Toyota’s time? Manufacturer in hot pursuit of first 500 win
Toyota has posted plenty of milestones since its first NASCAR Touring Series race in 2004: 263 race victories in NASCAR’s top three divisions; 63 Sprint Cup wins and 55 poles; five driver’s championships in the Nationwide and Camping World Truck Series; and nine manufacturer’s championships in the those two series.
But there are two glaring holes in the automaker’s NASCAR resume: a Daytona 500 victory and a NASCAR Sprint Cup Series driver’s championship. And with Toyota celebrating its first decade in the sport, company officials think now is the time to win.
Toyota drivers have come tantalizingly close before: Denny Hamlin (2010), Clint Bowyer (2012) and Matt Kenseth (2013) have all finished second in Sprint Cup driver points, and Kenseth had the car to beat in last year’s Daytona 500, leading a race-high 86 laps before being sidelined by an engine failure.
If the early returns in the 2014 edition of Daytona Speedweeks are any indication, Toyotas — at least the three owned by Joe Gibbs Racing — are the prohibitive favorites to finally give the automaker its first Daytona 500 triumph.
How dominant have the JGR Toyotas been?
In last Saturday’s Sprint Unlimited race, Denny Hamlin led all three segments of the race and the most laps in winning convincingly.
Kenseth won Thursday night’s first of two Budweiser Duel 150 qualifying races, with Hamlin taking the second Duel. That makes JGR and Toyota three-for-three so far in Sprint Cup Speedweeks races and the only team to win both Duel races in the same year.
For Toyota to win on Sunday would fill that first gaping resume hole.
David Wilson, who as president and general manager of Toyota Racing Development U.S.A., Inc. is the company’s NASCAR point man, said winning on Sunday is a top priority.
"Next to winning our first Sprint Cup driver’s championship, winning the Daytona 500 comes a very close second," said Wilson in an exclusive interview with FOXSports.com. "It would be pretty serendipitous to us as a company to win it while celebrating our 10th anniversary in the sport. It would wrap a pretty big bow around that."
There’s pressure from the parent company to get it done, too.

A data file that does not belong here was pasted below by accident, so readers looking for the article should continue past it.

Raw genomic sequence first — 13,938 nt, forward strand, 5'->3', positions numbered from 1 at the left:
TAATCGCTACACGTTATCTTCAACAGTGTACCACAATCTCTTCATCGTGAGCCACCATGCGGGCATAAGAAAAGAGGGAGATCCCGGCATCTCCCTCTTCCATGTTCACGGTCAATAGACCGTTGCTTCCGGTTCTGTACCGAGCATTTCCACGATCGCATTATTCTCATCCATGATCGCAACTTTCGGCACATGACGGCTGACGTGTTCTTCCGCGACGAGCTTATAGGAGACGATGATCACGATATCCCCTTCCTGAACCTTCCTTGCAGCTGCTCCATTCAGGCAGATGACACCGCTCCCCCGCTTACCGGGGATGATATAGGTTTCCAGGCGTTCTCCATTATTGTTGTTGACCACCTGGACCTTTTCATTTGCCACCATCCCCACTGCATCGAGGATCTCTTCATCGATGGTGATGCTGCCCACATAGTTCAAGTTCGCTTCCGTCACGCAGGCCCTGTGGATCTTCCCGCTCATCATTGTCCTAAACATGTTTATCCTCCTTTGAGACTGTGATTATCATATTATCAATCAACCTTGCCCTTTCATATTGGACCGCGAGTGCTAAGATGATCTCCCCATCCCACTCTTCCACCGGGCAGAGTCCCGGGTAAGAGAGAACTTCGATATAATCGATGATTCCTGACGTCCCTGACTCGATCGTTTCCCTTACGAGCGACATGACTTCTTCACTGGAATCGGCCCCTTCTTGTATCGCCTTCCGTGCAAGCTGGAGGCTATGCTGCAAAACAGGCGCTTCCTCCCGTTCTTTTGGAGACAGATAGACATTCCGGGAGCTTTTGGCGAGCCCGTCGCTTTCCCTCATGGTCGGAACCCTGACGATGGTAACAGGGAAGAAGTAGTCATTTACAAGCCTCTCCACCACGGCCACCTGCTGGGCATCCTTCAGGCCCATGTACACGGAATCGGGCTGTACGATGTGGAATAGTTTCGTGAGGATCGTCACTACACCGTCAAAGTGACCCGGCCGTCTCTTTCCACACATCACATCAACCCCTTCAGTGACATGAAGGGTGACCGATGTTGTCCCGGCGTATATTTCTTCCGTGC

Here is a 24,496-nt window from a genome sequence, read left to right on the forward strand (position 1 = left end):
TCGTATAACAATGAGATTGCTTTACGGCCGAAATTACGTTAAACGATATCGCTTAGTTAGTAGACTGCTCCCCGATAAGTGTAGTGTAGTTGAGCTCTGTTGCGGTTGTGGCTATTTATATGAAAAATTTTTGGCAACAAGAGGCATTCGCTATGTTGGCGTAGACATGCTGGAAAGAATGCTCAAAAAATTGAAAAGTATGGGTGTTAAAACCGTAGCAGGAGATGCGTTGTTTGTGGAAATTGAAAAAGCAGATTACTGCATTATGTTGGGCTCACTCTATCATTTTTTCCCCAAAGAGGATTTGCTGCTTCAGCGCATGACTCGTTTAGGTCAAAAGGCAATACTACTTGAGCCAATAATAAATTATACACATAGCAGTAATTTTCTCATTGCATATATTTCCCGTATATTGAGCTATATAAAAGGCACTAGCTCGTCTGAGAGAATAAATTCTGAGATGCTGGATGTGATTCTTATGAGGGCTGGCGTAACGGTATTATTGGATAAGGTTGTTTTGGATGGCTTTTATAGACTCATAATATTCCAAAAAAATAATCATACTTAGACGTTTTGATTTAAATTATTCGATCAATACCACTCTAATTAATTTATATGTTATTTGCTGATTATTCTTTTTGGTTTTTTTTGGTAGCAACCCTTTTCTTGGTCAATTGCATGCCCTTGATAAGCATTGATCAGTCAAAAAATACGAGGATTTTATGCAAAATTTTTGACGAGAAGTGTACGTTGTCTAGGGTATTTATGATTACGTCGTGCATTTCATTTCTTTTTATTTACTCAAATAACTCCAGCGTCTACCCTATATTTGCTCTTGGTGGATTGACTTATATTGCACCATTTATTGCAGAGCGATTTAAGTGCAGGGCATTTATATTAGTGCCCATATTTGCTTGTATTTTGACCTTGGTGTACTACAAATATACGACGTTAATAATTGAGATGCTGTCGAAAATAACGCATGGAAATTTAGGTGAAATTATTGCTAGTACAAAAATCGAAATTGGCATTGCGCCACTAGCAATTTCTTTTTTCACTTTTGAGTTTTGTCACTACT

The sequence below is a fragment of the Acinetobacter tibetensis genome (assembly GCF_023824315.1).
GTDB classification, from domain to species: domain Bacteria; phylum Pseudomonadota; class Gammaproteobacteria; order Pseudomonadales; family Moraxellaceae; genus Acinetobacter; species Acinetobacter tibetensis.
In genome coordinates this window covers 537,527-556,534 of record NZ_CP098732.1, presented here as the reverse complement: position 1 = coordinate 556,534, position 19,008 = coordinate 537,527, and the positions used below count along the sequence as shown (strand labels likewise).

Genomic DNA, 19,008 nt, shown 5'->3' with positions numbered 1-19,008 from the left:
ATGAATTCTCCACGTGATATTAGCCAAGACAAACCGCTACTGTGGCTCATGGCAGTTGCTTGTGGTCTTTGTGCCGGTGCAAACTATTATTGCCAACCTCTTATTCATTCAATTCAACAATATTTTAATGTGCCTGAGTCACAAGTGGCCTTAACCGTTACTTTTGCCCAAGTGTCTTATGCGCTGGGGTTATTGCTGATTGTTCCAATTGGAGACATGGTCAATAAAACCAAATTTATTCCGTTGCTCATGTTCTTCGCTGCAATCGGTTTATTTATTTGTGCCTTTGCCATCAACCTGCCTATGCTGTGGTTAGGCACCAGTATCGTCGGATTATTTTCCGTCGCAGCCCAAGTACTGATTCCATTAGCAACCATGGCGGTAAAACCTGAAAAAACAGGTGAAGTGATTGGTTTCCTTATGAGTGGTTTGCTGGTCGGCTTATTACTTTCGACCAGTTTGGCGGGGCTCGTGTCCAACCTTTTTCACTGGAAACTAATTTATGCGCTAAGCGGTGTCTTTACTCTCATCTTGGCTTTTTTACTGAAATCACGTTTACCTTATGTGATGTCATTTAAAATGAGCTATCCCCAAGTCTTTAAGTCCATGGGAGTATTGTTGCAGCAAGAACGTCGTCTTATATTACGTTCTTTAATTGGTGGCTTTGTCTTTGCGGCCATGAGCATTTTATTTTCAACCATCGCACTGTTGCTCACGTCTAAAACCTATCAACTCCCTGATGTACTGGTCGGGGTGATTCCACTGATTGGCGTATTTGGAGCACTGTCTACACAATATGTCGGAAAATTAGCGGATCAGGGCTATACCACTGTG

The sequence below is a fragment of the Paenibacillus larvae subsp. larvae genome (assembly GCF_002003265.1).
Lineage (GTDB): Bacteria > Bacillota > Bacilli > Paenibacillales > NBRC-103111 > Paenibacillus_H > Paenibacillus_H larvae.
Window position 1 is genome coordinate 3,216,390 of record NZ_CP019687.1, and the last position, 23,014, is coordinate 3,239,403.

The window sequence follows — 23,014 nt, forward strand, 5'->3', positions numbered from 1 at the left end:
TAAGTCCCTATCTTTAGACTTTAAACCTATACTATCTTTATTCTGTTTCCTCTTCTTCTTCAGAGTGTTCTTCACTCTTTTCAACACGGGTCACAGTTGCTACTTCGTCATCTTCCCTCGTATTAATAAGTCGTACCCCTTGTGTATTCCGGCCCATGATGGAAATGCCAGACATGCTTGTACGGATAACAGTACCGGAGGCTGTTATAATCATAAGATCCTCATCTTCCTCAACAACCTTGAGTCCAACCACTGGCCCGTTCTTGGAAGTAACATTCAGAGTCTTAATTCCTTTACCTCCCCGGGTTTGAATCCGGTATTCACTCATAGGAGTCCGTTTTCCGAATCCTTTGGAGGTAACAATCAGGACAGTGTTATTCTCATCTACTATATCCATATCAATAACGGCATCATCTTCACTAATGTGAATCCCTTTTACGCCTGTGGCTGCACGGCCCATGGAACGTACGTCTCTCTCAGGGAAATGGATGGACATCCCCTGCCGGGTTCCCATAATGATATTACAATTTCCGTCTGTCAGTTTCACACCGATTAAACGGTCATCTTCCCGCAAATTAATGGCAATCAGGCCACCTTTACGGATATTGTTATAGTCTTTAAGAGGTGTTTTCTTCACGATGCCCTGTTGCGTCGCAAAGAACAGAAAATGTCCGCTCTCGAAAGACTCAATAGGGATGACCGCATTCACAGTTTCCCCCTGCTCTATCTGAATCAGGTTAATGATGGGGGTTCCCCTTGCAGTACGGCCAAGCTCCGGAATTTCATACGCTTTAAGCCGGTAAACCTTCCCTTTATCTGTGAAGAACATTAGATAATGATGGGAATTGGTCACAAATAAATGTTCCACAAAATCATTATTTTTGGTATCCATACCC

"This race attracts all our top management," said Wilson. "While they don’t beat us about the head and shoulders, my boss just reminded me this morning he will buy a extra seat to take the trophy home with him."
"It would be huge to win the Daytona 500," added Andy Graves, vice president, chassis engineering at TRD. "It’s definitely on our bucket list that we need to check off, along with a driver’s championship."
The drivers are on board, certainly.
"It’s important to win the Daytona 500 and important to win a championship — those are two things they (Toyota) haven’t done yet since they’ve been in the sport," said Kenseth, who won two Daytona 500s in Jack Roush’s Fords. "Obviously, that’s always our focus."
JD Gibbs, the president of JGR, is cautious, despite the team’s success so far. JGR won the Daytona 500 in 1993 with Dale Jarrett at the wheel, but has not won this race since.
"It’s been a long time," said Gibbs, who was a rear-tire changer on Jarrett’s race-winning car. "We’ve got some good cars, but it’s just really hard to do. Stuff outside your control has to fall together. I hope we have a shot, but it’s hard to do."
Hamlin, who now has three straight race victories, including last year’s season-ending event at Homestead-Miami Speedway, said his top concern for the Daytona 500 is pacing himself.
"I think the biggest challenge we’ll have for myself is keeping the reins back only for 400 miles, 450 miles," said Hamlin. "It’s going to be a much longer race. Obviously, when you go out here and you perform the way we have over these last few races, it’s hard not to just want to go out there, charge out there, show that you’re still on top and still the best right on lap one."
Rivals certainly expect the Gibbs cars to be strong on Sunday.
"Denny Hamlin has two wins, Kenseth has a win, those Gibbs guys are on their game," said Kurt Busch.
"If you’re going to pick a favorite, I would consider them the favorites," said Jeff Gordon, a three-time Daytona 500 winner. "They’re very fast. They won both races (Thursday). They won the Unlimited. I don’t know if that means anything, but I would definitely say they’re very quick and very capable of winning this race, along with 42 other guys."